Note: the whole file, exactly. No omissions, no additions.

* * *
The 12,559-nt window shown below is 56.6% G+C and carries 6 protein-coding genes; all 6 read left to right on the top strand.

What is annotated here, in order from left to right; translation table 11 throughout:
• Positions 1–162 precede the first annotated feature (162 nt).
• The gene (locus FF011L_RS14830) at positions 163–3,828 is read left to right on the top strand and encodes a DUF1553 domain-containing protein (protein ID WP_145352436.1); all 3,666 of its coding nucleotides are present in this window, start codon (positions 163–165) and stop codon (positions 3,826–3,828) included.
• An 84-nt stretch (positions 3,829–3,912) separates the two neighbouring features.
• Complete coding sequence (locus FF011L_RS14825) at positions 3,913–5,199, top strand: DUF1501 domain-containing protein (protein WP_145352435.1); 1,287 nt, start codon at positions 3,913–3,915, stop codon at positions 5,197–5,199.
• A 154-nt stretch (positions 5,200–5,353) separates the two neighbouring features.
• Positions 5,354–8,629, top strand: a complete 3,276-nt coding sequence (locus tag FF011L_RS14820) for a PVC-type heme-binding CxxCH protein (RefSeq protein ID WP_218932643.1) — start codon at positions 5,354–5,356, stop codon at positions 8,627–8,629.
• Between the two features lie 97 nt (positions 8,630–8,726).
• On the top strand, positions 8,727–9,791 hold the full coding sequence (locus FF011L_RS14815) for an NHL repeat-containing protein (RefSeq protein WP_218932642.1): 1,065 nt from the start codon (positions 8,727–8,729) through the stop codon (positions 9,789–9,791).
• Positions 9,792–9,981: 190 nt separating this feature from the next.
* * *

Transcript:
The 12,559-nt window shown below is 56.6% G+C and carries 6 protein-coding genes; all 6 read left to right on the top strand.

What is annotated here, in order from left to right; translation table 11 throughout:
• Positions 1–162 precede the first annotated feature (162 nt).
• The gene (locus FF011L_RS14830) at positions 163–3,828 is read left to right on the top strand and encodes a DUF1553 domain-containing protein (protein ID WP_145352436.1); all 3,666 of its coding nucleotides are present in this window, start codon (positions 163–165) and stop codon (positions 3,826–3,828) included.
• An 84-nt stretch (positions 3,829–3,912) separates the two neighbouring features.
• Complete coding sequence (locus FF011L_RS14825) at positions 3,913–5,199, top strand: DUF1501 domain-containing protein (protein WP_145352435.1); 1,287 nt, start codon at positions 3,913–3,915, stop codon at positions 5,197–5,199.
• A 154-nt stretch (positions 5,200–5,353) separates the two neighbouring features.
• Positions 5,354–8,629, top strand: a complete 3,276-nt coding sequence (locus tag FF011L_RS14820) for a PVC-type heme-binding CxxCH protein (RefSeq protein ID WP_218932643.1) — start codon at positions 5,354–5,356, stop codon at positions 8,627–8,629.
• Between the two features lie 97 nt (positions 8,630–8,726).
• On the top strand, positions 8,727–9,791 hold the full coding sequence (locus FF011L_RS14815) for an NHL repeat-containing protein (RefSeq protein WP_218932642.1): 1,065 nt from the start codon (positions 8,727–8,729) through the stop codon (positions 9,789–9,791).
• Positions 9,792–9,981: 190 nt separating this feature from the next.